3 Tips to Help You Find Local Swimming Holes

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When I started visiting swimming holes with my father, I never had to worry about their locations. I just swam wherever he brought me. When I finally got old enough to drive, I had a burdensome time locating these out of the way spots. Many of the crowning swimming holes are discovered off the beaten path. Over time, I learned a few different ways to find these warm weather gems. Here are three tips to finding a local swimming hole.

Ask Locals

This is probably the easiest way to find a swimming hole. And yet, many people are too afraid to ask strangers where they are stationed. I was one of those people. Once I got over my fear of speaking to strangers, I found that many locals are more than willing to share their local haunts. In my experiences, it's been harder to stop the conversation than it is to get it started. The best bets are local mom and pop convenience stores and gas stations. Stay away from bustling storefronts, as the workers there cannot be bothered.

Buy a Book

Another great tool that often gets overlooked, especially now in the age of the internet, are books. Although there aren't as many brick and mortar bookstores as their once was, they still exist and are common in tourist areas. Visit the bookstores local section. Typically you'll find books on hiking, waterfalls and swimming. This is a good resource, and one that helped me find several swimming holes over the years.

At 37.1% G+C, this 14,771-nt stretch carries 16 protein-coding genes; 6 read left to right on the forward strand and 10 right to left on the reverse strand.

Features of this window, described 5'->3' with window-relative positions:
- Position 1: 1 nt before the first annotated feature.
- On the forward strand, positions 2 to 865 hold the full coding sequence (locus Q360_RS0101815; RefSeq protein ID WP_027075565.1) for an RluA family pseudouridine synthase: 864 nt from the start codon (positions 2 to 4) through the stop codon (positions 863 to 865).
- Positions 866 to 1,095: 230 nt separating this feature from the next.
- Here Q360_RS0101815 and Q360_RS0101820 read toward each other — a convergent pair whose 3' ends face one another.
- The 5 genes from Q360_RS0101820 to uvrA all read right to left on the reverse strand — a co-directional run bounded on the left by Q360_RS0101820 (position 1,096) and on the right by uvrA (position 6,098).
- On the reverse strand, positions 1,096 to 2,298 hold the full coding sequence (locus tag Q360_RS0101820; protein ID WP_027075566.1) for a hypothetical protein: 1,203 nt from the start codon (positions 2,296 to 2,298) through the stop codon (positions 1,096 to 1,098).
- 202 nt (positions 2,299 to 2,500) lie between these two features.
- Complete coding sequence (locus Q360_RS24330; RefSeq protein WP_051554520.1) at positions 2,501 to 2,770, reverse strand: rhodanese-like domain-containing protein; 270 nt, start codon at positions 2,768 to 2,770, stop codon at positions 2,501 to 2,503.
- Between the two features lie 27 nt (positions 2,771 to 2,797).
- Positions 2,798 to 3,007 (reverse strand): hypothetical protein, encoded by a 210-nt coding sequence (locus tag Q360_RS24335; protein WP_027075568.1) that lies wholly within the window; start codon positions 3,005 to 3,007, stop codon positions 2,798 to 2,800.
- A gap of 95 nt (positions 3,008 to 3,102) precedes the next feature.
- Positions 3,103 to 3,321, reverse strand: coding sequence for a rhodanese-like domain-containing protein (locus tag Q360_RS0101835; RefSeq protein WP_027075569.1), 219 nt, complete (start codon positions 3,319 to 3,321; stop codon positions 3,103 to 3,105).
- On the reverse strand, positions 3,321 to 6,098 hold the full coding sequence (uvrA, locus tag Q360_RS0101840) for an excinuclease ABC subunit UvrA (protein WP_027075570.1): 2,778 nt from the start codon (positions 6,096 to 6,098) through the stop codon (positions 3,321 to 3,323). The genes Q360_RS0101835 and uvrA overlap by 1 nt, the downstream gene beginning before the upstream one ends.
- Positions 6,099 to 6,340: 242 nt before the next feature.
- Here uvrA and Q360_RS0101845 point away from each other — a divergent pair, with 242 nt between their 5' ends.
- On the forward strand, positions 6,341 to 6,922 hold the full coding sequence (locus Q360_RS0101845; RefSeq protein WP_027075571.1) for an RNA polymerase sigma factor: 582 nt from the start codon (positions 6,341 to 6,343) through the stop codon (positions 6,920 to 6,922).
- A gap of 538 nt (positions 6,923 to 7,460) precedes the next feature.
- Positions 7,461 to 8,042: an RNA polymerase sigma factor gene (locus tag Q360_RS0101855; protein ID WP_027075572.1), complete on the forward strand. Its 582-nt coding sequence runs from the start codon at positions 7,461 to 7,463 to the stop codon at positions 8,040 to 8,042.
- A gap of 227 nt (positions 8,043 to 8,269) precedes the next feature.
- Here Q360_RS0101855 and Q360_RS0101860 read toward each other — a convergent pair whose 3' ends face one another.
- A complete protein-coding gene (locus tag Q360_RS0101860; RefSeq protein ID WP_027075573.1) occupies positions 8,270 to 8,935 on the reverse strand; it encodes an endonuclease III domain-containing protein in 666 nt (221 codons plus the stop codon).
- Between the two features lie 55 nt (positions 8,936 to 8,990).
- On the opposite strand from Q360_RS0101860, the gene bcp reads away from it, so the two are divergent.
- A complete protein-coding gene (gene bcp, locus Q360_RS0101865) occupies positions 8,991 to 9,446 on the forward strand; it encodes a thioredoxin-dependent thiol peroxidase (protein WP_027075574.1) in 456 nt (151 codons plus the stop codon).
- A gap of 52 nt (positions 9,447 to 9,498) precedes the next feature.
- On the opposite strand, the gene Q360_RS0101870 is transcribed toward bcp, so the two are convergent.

Google Earth

This application is hit or miss, but can pay off big if you're willing to do the research. There is a plethora of swimming holes waiting to be discovered, and Google Earth is the application to do it. With Google Earth, you can explore locations across the world in stunning clarity. In order to use this properly, you'll need to have a water source starting point. For example, I used the Saco River in North Conway, New Hampshire. From there, you just follow the river until you find a spot that seems suitable for swimming. The only downside is Google Maps cannot tell you if swimming is prohibited or not. Still, it's a great tool that should be explored.

Of course, another way to learn about swimming holes is to ask family and friends. Many of my yearly visits are to areas that I visited with family since I was a kid. Swimming holes remain a premium past time for outdoor enthusiasts like me. There is nothing better than a dip in an ice cold river, surrounded by nature's beauty.

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Ryan Drew is a 30 year old outdoor enthusiast from New England. Follow him on http://www.Twitter.com/OhthatDrew.

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